Immobilization of myoglobin from horse skeletal muscle (Mb) and hemoglobin (Hb1) from Lucina pectinata in hydrophilic polymer networks for H2S biosensor application
Castro-Forero, Angelines A.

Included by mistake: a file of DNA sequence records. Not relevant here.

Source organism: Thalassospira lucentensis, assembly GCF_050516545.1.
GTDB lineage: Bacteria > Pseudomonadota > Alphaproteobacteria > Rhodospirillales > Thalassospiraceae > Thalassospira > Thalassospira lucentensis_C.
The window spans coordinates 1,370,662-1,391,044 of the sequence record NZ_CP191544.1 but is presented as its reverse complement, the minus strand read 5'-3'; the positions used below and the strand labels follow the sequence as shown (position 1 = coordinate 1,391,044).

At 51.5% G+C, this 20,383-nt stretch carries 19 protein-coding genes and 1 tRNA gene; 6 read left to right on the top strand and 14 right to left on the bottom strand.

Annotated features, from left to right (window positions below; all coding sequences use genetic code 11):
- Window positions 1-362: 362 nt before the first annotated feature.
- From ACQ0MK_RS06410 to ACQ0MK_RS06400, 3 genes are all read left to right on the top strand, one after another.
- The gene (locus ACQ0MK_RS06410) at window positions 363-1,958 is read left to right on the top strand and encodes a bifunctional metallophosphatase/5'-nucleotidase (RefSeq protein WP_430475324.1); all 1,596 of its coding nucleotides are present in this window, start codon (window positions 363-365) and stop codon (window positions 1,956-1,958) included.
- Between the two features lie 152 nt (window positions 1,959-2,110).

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Hemeproteins are known for their spectroscopic properties which change during the binding of specific ligands. This project envisioned the immobilization of myoglobin from horse skeletal muscle (Mb) and hemoglobin I from Lucina pectinata (HbI) in hydrophilic polymer networks to use them as recognition elements in biosensor applications. Two immobilization techniques were considered, adsorption and entrapment. Hydrophilic polymer networks of various morphologies were tailored to examine the maximum encapsulation efficiency of each. Anionic hydrogels composed of methacrylic acid (MAA), cationic hydrogels composed of dimethylamino ethyl methacrylate (DMAEM) and the neutral hydrogels composed of poly(ethylene glycol) monomethylether monomethacrylate (PEGMA) (n=200, 400, 1000), all crosslinked with poly(ethylene glycol) dimethacrylate (PEGDMA) (n=200, 600, 1000), were synthesized by free radical solution polymerization. Using adsorption immobilization method, MAA based hydrogels incorporated the highest amount of Mb when compared to PEGMA or DMAEM polymers. Evaluation of the correlation length of the networks revealed that MAA hydrogels possessed the highest correlation length (15.611-26.988nm) when compared to PEGMA containing matrices (0.254-0.342nm) or DMAEM hydrogels (1.461-1.645nm). The Mb hydrodynamic radius was reported to be approximately 2.04nm indicating that neutral and cationic hydrogels may have not adsorbed significant amounts of proteins due size exclusion effect. Release experiments performed in sodium phosphate buffer (PBS) at pH 5.8 and 7.0 showed that solute transport mechanism in anionic hydrogels was a combination of Fickian diffusion and chain relaxation process. However, Fickian diffusion predominated at pH 7.0, while chain relaxation ruled at pH 5.8. Myoglobin diffusion coefficients for MAA based hydrogels at pH 7.0 were in the magnitude order of 10-9 cm 2 /s, and they increased as crosslinker lengths diminished. The amount of protein released decreased significantly as a function of pH. The diffusion coefficients for myoglobin loaded MAA hydrogels at pH 5.8 were in the order of magnitude of 10-9 cm 2 /s and 10-11 cm 2 /s for hydrogels crosslinked with PEGDMA600 and PEGDMA1000 respectively. Myoglobin loaded MAA hydrogels showed to retain its biological activity after the immobilization process. The amount of HbI incorporated by adsorption inside anionic hydrogels was considerably lower than myoglobin loaded in the same polymer configurations. HbI loaded MAA-PEGDMA hydrogels was able to bind hydrogen sulfide evidencing that was biologically active after immobilization process. Immobilization by entrapment was not possible to achieve in neutral and cationic hydrogels, because the contact between myoglobin and these polymerization solutions produced protein precipitation due to the presence of ethanol and PEG. Changes in myoglobin spectroscopic properties were observed immediately after contact with MAAPEGDMA polymerization solution and after polymerization was performed, indicating a possible detrimental effect over myoglobin structure. Release of myoglobin incorporated by entrapment in MAA-PEGDMA hydrogels was highly influenced by chain relaxation process. The diffusion coefficients of myoglobin incorporated by entrapment in anionic hydrogels were two magnitude orders smaller than for myoglobin incorporated by adsorption, both evaluated at pH 7.0.